The Chrome Horn News



   He looked out over the crowd at the historic Bowman Gray Stadium in Winston Salem earlier last summer, and pondered his thoughts.
   Did he wish to be out there? Pee Wee Jones, former six time Bowman Gray Stadium Modified Champ, would give you a sheepish grin and say "no and if I were younger, I would still say no."
   Pee Wee passed away peacefully on Christmas eve at his home in Clemmons NC at the age of 80.
   Pee Wee, born Phillip Sylvester Jones, was a legend in the world of NASCAR. He was one of the original members of NASCAR when it was founded in 1949 by big Bill France. He began his career running weekly races at the Stadium running for France and the late J. Alvin Hawkins who promoted the events.
   Pee Wee racked up 28 victories at the Stadium until he retired in 1972. One record still stands today, 5 consecutive track championships which will be hard to beat since the competition at the Stadium is so keen.
   Pee Wee traveled up and down the eastern seaboard running in a bunch of modified events including the old Langhorne Speedway against other famous competitors such as Dutch Hoag, Richie Evans and Jerry Cook. But Pee Wee always considered Bowman Gray his hometown track. He even ran in the old convertible series that ran only a short time.
   Pee Wee retired from Modern Chevrolet in Winston Salem as a fleet manager. It was Pee Wee that was credited with getting Krispy Kreme Doughnuts, another Winston Salem entity, its fleet of Chevrolet vans. Pee Wee would say that was the highlight of his job at the Chevrolet dealership. However being a race driver and working for Chevrolet, Pee Wee was given the task of testing a Chevrolet Corvette for the company.
   Pee Wee didn't like to talk much about racing or his accomplishments of life. He would rather talk about his grandchildren or other parts of life.
   He would say in an interview last summer that he didn't fear anybody he raced with at the stadium but he did have a concern for two time track champion, Max Berrier.
   "Max would bump you one time to let you know he was there. If he bumped you again then that meant to get out of the way. And if you got bumped again, you found yourself spinning" he said smiling.
   Pee Wee would tell you that he absolutely loved running over at the stadium but had no regrets of getting out. It was just a matter of timing when he was competing. When he got out of racing was when NASCAR was beginning to take off and make a name for itself when RJ Reynolds, another Winston Salem product, took off and got into racing.
   Pee Wee had thought that racing got too big for him when Reynolds got involved. He had made his mark in racing and wanted to stay closer to home. "It was okay for a single man if you liked being on the road a lot" he said.
   Another sheepish grin came from Pee Wee when asked about his fondest memories of the famed 1/4 mile track.
   "Back then they ran a 400 lap race each year (Carolina 400) and we didn't have all this preparing our bodies like they do now. I rested as much as I could that week. I won the pole for that race and layed down on the grass while the boys pushed the car out. The announcer ( then Lewis Compton) was teasing me about that and I was just a resting. Then the race starts and I lasted a whole 4 laps and the darned transmission comes out."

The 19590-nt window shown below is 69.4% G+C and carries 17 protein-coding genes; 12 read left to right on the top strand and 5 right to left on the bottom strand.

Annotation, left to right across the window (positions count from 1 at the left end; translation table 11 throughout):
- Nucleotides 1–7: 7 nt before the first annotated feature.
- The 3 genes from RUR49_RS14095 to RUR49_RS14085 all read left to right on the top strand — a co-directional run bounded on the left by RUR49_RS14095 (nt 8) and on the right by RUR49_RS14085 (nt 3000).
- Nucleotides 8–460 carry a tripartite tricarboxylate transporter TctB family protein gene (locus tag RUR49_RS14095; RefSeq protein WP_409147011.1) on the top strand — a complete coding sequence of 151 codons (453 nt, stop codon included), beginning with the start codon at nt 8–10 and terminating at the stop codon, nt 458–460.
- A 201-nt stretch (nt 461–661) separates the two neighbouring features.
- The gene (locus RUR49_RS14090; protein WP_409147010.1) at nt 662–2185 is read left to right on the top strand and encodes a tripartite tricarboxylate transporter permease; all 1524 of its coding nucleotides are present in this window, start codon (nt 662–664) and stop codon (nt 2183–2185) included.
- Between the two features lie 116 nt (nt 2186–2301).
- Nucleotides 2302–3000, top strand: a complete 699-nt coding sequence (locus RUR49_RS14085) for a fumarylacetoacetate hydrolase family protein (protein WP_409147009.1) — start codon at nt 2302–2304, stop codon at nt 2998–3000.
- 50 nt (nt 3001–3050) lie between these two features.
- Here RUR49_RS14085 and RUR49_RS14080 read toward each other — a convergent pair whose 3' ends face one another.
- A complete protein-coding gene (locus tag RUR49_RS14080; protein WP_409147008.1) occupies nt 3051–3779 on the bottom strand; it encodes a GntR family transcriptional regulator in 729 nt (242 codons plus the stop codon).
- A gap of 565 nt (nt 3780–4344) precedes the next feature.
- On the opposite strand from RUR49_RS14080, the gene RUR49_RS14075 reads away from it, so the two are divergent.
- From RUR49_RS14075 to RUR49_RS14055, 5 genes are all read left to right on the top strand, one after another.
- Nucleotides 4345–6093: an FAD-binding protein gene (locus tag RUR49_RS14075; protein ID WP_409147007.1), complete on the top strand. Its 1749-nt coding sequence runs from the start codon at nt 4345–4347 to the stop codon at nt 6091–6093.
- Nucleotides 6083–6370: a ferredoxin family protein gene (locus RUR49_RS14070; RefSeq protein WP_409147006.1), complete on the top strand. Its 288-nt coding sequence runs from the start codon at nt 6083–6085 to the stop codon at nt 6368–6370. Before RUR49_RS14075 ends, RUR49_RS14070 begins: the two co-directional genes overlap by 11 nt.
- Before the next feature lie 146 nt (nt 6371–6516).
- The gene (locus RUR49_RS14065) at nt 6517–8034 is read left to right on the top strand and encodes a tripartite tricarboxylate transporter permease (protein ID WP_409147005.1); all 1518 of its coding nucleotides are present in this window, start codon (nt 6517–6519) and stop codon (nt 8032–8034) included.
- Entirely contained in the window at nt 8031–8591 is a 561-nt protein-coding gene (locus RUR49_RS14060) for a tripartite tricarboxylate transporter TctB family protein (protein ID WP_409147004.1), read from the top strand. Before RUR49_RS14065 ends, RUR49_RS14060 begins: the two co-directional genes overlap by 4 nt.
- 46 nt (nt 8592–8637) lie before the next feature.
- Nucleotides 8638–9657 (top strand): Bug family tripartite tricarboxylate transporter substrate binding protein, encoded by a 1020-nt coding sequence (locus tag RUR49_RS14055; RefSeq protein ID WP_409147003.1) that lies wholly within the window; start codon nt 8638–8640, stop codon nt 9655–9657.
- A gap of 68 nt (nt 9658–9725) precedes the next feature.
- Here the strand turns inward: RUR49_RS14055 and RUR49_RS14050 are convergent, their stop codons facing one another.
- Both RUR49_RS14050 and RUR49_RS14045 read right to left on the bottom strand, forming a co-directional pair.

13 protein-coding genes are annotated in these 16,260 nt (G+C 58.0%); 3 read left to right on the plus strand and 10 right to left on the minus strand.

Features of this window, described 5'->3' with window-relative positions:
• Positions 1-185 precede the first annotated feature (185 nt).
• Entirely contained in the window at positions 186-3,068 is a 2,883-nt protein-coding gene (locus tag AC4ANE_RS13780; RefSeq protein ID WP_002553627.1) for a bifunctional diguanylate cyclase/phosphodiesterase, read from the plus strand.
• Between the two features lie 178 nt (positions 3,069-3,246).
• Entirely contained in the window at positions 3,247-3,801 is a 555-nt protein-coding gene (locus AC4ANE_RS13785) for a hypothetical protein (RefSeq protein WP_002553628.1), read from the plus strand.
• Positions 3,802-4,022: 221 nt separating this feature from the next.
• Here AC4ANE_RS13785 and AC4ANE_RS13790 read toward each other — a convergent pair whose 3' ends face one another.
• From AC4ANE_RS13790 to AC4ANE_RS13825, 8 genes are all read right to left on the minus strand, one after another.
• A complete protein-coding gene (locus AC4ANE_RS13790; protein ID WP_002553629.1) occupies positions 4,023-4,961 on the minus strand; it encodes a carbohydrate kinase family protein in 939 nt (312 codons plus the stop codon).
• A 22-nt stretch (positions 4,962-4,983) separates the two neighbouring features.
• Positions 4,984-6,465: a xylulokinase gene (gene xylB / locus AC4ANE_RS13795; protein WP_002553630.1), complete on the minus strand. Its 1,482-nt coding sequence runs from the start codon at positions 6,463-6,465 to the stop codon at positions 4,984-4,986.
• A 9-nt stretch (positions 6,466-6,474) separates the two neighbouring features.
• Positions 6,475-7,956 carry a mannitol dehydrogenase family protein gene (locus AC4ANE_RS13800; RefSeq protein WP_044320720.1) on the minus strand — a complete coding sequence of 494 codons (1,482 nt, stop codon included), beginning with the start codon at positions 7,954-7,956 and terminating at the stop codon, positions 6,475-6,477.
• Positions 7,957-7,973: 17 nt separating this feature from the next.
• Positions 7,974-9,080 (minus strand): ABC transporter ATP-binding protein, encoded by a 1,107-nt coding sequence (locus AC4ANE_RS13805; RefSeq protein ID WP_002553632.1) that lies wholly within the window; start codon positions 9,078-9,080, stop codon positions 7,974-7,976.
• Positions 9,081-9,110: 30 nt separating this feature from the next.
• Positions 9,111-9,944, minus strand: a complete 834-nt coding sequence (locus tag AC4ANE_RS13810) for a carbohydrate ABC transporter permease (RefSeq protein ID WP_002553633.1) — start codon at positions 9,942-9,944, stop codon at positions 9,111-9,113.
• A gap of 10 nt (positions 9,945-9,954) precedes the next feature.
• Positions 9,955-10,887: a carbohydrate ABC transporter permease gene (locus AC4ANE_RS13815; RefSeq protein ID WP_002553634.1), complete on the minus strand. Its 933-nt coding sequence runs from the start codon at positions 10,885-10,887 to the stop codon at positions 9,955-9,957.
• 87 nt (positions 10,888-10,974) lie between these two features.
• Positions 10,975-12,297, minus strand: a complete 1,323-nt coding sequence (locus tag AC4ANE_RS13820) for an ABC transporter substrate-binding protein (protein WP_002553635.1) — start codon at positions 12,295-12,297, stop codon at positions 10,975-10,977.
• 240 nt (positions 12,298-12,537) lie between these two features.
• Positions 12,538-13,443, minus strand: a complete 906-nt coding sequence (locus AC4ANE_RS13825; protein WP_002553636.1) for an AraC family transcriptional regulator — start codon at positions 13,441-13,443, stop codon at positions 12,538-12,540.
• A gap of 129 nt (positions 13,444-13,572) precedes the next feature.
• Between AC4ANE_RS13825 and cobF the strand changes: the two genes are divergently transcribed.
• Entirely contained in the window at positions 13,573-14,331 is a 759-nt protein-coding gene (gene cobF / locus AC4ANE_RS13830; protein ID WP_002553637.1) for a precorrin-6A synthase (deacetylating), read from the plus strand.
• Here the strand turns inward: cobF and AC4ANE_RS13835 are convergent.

Pee Wee also liked to talk about flying, which was a big deal back in the 60's. He would tell you that he was no Curtis Turner, a well known NASCAR driver that owned a plane and liked to play with the plane and land on highways.
   "We were flying down to Darlington for a race (not with Turner) and I had to go to the bathroom. So we landed in this mans field and then took right off again. When a man has to go, he has to go."
   Pee Wee was somewhat amazed when he saw the stadiums changes last season when they built a new field house. However he was quick to tell you that the track itself really hadn't changed much since he was racing there.
   Pee Wee was a family man and liked to talk to family, fans, and his personal friends. When his health allowed him, he would stop by Pulliams Bar-B-Que and talk racing to some of the other ole-timers that competed at the stadium. Names like Harry Leake, Carl Burris, E J Brewer, Perk Brown, Toots Jenkins, Bob Welborne, all would come up. You could tell Pee Wee liked to talk racing.
   Customers coming in would always ask about Pee Wee if he wasn't there. In fact a lot of memorabilia about Pee Wee is in that historic restaurant.
   While Pee Wee was a legend, he also made an impact in a persons life. One is modified and former USAR ProCup driver Mike Herman Jr.
   "It was Pee Wee that helped make me move up to the modifieds. It was almost as if he were my other father. He had this huge impression in my mind as a driver and an off track friend", he said.
   Moreover, before he made the move over to modifieds and still competing in Pro-Cup, Herman made a visit to the stadium and competed in a legends race in which he won. He dedicated that win to Pee Wee for teaching him how to get around the track.
   Funeral Services were held this past Sunday. At the eulogy a member of the Old Timers Club held a checkered flag and waved it in his honor because his life is done here. It filled tears in the whole audience. Even Mike, his son said that was hard to swallow.
   Pee Wee may have pondered his thoughts earlier this summer as he looked out over the crowd at the stadium. He knew racing has changed and he would tell you that he didn't miss racing. However if you looked in his basement of his home, one might find the 36 Chevrolet coupe numbered 24 sitting under a tarp. Maybe that's why he had that grin.
   Pee Wee Jones is a legend and was a true racer that will long be remembered.


Source: Skip Wall
Posted: December 29, 2008

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